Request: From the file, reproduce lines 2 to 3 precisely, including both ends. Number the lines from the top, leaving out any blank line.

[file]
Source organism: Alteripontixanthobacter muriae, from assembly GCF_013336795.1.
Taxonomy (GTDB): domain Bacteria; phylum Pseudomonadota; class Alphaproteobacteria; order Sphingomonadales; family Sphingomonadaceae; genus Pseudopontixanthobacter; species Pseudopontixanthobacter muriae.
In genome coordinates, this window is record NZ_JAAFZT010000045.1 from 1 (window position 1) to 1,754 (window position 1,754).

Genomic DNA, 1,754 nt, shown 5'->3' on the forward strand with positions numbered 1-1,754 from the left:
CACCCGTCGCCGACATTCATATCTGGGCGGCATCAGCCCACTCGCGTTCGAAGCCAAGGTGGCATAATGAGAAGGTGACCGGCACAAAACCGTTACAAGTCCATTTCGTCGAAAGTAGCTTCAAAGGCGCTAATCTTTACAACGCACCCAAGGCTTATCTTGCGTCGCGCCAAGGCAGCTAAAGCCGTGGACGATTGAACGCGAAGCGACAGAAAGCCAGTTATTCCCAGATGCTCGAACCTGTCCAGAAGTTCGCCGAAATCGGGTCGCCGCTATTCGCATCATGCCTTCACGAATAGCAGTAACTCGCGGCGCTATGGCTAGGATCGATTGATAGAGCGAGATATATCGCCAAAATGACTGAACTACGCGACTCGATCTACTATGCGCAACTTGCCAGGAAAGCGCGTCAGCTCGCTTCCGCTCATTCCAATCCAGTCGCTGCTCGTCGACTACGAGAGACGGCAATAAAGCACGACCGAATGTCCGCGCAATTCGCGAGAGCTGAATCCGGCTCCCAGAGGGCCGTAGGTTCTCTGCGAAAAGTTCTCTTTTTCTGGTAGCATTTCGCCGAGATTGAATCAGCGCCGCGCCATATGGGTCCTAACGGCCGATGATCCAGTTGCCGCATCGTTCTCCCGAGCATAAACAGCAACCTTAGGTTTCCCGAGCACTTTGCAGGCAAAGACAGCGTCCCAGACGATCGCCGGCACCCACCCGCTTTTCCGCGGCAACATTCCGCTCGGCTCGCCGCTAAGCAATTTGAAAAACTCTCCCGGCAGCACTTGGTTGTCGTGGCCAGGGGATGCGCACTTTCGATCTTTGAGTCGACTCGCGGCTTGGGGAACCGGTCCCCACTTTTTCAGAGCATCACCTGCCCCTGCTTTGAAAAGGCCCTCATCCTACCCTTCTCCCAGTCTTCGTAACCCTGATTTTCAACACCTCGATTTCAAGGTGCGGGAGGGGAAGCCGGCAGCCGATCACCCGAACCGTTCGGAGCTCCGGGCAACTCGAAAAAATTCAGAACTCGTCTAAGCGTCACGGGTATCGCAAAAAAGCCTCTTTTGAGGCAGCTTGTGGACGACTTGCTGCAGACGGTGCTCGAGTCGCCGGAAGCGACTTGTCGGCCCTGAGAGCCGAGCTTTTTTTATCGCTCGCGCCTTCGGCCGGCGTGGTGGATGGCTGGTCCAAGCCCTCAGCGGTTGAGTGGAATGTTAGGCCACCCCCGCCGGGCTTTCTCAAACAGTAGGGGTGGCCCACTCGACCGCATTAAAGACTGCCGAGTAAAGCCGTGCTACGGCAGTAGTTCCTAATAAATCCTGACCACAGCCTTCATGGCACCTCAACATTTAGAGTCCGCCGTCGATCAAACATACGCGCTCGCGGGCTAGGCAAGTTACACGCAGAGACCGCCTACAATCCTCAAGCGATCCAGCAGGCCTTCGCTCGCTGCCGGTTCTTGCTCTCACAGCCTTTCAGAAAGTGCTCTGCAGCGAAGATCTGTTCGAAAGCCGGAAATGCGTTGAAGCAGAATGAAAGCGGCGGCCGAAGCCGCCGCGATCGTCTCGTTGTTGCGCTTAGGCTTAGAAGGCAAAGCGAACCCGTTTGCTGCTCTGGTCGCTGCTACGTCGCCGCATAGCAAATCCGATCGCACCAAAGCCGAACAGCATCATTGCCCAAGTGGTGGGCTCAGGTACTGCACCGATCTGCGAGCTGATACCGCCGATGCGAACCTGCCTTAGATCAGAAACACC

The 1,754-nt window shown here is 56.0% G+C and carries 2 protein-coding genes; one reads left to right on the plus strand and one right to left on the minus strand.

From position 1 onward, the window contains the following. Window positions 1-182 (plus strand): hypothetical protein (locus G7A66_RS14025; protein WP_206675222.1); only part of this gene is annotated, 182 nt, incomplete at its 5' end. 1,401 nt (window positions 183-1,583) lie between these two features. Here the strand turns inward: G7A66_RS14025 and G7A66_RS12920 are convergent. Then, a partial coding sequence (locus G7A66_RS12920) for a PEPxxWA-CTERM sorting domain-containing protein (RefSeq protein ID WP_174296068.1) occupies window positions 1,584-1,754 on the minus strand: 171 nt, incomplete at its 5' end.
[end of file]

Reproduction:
Taxonomy (GTDB): domain Bacteria; phylum Pseudomonadota; class Alphaproteobacteria; order Sphingomonadales; family Sphingomonadaceae; genus Pseudopontixanthobacter; species Pseudopontixanthobacter muriae.
In genome coordinates, this window is record NZ_JAAFZT010000045.1 from 1 (window position 1) to 1,754 (window position 1,754).